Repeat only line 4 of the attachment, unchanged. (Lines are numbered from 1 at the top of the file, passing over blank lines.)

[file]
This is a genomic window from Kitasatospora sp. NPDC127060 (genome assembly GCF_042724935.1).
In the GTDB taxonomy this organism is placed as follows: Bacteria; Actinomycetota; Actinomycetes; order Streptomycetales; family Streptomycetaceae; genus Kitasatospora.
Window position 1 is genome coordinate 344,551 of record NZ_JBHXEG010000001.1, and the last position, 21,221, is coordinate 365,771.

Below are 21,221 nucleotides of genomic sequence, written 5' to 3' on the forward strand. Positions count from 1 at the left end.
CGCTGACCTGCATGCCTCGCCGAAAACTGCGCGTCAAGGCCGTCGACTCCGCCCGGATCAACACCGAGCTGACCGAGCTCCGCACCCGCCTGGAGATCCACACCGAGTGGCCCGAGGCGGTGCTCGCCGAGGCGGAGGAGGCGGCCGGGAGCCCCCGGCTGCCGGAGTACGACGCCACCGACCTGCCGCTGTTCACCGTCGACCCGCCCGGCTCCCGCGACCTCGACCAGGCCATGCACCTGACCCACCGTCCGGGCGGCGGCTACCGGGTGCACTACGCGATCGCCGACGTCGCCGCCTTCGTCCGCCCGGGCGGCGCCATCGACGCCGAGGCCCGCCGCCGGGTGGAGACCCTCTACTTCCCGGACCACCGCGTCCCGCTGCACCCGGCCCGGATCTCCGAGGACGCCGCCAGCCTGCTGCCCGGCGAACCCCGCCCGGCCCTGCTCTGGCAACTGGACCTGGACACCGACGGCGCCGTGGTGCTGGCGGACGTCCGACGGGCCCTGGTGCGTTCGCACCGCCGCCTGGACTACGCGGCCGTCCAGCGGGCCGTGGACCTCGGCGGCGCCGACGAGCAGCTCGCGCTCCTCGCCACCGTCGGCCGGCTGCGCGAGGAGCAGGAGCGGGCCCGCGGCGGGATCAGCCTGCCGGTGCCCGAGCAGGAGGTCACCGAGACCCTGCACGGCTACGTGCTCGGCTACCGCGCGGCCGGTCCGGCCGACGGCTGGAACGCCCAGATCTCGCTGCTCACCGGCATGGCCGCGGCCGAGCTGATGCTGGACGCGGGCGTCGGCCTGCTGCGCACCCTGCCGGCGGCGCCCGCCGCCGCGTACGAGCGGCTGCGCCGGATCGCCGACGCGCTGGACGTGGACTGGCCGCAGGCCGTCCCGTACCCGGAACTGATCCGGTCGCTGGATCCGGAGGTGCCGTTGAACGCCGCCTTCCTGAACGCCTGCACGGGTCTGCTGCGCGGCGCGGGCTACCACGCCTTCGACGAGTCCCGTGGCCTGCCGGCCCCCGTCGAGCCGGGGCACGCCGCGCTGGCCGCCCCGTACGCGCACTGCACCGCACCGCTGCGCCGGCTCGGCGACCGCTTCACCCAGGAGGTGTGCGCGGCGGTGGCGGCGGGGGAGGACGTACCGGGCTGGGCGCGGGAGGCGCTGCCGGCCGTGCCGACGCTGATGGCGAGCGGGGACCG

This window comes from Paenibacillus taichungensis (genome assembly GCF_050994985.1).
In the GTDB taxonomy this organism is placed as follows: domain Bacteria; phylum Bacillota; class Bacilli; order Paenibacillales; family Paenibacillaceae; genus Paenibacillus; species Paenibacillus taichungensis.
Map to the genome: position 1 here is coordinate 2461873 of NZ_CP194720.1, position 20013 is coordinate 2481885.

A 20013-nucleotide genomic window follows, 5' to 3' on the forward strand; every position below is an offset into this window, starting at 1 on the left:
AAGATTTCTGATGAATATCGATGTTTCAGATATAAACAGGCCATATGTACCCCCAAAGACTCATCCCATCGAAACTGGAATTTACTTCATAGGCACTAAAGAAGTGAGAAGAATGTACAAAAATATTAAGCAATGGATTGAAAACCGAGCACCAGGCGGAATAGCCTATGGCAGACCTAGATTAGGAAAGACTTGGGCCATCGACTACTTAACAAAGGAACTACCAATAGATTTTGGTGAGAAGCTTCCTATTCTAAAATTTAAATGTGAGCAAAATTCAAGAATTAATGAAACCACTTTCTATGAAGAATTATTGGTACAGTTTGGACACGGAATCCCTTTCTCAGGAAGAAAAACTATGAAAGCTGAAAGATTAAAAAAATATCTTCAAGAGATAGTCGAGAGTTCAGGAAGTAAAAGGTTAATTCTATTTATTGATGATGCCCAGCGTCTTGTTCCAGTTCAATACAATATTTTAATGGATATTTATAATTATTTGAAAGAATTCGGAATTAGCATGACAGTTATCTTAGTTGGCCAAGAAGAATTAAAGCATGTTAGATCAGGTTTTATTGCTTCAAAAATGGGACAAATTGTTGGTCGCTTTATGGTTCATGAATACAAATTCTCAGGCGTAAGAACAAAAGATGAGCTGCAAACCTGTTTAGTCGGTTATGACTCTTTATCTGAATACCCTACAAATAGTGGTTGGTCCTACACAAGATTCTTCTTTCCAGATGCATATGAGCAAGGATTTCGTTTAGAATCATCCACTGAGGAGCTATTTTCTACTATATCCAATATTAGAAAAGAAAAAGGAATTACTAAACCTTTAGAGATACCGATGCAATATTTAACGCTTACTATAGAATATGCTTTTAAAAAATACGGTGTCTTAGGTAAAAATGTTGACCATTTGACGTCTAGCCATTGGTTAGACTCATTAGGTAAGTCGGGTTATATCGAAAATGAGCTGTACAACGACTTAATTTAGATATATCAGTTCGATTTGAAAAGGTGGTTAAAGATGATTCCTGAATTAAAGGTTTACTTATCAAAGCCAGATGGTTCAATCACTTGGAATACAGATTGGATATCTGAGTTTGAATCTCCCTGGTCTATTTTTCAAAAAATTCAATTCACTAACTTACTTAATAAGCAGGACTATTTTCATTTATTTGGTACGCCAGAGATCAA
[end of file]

Below are 21,221 nucleotides of genomic sequence, written 5' to 3' on the forward strand. Positions count from 1 at the left end.